One could argue that the scariest part of all this is the apparent lack of support from the public.  Historically, there have always been four components to a strike:  labor, management, government, and the public.  Each component played a role.  While the government almost always sided with management, there was a time when the citizens sided with the workers.  But that doesn’t seem to be the case anymore.

I saw a Chicago mother on the news, plaintively asking, “What do I tell my daughter about why she has to miss class?”  She was furious.  “What do I tell her??!” she shouted.

It was obvious her anger was directed at the teachers and not at Rahm Emanuel, the smug, bullying, mega-maniacal mayor of Chicago, who, more than anything, needs to have a couple of motivated pilgrims take him out behind the woodshed and beat the crap out of him (Note:  we’re not advocating violence, only indicating that the only thing a bully understands is force).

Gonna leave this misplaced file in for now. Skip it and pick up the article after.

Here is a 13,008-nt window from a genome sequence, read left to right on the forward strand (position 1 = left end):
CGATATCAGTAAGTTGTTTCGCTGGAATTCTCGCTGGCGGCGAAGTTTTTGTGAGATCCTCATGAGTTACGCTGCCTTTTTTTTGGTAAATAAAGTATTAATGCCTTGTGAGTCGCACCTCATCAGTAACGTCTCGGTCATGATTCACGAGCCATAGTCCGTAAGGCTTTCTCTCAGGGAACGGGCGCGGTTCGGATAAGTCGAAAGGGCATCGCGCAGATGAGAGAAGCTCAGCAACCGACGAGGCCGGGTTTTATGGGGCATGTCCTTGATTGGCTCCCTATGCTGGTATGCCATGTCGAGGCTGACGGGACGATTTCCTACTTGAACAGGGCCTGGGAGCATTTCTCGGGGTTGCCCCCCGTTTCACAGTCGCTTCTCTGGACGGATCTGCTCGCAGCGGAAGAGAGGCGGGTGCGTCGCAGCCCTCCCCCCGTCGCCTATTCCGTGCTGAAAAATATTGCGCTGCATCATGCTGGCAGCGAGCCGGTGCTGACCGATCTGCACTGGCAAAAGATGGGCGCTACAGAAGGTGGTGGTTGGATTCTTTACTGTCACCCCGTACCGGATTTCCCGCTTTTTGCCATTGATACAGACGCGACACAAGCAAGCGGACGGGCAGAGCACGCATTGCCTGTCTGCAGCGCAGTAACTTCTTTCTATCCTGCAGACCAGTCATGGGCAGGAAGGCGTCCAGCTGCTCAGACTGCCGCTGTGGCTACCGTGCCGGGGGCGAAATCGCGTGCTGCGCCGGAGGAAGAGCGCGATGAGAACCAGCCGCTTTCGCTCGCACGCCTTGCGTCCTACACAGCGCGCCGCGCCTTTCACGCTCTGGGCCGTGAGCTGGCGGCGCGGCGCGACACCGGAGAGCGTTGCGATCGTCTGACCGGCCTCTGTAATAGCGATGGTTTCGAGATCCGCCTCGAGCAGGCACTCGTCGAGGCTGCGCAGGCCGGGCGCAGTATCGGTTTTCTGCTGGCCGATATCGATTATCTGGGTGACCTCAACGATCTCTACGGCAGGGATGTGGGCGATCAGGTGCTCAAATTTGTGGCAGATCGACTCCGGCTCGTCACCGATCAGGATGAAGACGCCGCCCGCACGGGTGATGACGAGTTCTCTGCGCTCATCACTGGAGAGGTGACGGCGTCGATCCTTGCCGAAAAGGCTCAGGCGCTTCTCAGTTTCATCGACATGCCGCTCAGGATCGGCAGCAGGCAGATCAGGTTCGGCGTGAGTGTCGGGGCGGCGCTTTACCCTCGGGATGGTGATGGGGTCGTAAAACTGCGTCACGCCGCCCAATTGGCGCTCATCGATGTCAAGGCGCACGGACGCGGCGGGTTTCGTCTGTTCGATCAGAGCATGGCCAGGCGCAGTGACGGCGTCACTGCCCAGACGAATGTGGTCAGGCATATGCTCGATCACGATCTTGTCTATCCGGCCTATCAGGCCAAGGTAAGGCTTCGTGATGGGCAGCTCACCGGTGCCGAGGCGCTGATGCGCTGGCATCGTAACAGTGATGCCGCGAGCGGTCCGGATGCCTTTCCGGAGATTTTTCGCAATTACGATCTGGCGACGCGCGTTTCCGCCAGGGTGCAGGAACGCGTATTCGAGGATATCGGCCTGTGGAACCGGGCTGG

Of course, the TV news crew was eating up this melodrama.  What a great visual for the six o’clock news—a tax-paying mother worried that her child’s education was being destroyed by arrogant union members.  But if anyone on that mobile crew (presumably union members themselves) had had the moral courage to speak up, they would have set her straight.

They would have advised her to tell her daughter that this is a classic labor-management dispute, that what the teachers are asking for is reasonable, that the arguments being used against them are frivolous, and that the anti-union fervor sweeping the country is being orchestrated by evil men seeking to fill their pockets with gold.  That’s what you tell your daughter.  And, believe me, she couldn’t get a better lesson than that if she spent a whole semester in civics class.